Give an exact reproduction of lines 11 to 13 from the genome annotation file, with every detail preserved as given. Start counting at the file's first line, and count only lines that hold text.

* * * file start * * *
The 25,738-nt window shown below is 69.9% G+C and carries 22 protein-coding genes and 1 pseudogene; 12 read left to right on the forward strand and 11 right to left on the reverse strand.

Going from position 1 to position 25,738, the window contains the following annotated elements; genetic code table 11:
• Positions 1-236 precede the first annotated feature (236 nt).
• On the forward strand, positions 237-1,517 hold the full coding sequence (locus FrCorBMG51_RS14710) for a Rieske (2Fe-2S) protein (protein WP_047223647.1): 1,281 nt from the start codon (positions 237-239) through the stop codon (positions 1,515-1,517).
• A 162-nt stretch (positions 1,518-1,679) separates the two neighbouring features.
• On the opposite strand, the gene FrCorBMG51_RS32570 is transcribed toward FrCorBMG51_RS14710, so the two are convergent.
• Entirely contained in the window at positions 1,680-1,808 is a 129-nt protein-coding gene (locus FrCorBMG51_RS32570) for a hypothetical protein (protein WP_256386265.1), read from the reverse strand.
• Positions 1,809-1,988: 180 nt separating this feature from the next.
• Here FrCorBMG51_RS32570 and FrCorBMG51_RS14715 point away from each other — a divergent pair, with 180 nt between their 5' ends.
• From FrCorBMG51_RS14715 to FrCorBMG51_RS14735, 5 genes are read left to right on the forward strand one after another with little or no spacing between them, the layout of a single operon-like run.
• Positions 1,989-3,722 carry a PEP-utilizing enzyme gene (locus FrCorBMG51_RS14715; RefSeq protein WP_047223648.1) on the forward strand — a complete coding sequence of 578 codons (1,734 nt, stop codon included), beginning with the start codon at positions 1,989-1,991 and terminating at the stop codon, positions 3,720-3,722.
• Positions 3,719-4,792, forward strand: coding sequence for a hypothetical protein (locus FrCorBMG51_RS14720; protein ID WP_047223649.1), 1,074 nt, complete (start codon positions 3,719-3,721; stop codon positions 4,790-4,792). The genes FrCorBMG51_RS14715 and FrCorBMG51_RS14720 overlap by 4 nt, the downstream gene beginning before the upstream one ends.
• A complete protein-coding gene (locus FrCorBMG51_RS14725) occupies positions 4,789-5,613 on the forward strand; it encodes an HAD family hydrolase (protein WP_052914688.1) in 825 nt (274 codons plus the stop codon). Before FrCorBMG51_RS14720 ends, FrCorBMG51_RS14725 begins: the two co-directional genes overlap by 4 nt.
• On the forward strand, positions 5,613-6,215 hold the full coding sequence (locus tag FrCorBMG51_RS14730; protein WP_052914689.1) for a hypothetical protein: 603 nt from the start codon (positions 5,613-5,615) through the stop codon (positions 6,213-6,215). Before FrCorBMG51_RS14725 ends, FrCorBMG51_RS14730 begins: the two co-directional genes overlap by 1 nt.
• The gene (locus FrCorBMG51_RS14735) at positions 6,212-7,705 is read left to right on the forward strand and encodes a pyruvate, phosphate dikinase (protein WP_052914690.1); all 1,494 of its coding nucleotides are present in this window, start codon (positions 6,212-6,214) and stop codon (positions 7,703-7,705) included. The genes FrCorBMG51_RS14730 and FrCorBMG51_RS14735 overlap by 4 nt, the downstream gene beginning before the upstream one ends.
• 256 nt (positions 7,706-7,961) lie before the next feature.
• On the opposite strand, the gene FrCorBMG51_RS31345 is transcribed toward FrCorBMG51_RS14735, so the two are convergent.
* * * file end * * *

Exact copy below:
• Positions 1,989-3,722 carry a PEP-utilizing enzyme gene (locus FrCorBMG51_RS14715; RefSeq protein WP_047223648.1) on the forward strand — a complete coding sequence of 578 codons (1,734 nt, stop codon included), beginning with the start codon at positions 1,989-1,991 and terminating at the stop codon, positions 3,720-3,722.
• Positions 3,719-4,792, forward strand: coding sequence for a hypothetical protein (locus FrCorBMG51_RS14720; protein ID WP_047223649.1), 1,074 nt, complete (start codon positions 3,719-3,721; stop codon positions 4,790-4,792). The genes FrCorBMG51_RS14715 and FrCorBMG51_RS14720 overlap by 4 nt, the downstream gene beginning before the upstream one ends.
• A complete protein-coding gene (locus FrCorBMG51_RS14725) occupies positions 4,789-5,613 on the forward strand; it encodes an HAD family hydrolase (protein WP_052914688.1) in 825 nt (274 codons plus the stop codon). Before FrCorBMG51_RS14720 ends, FrCorBMG51_RS14725 begins: the two co-directional genes overlap by 4 nt.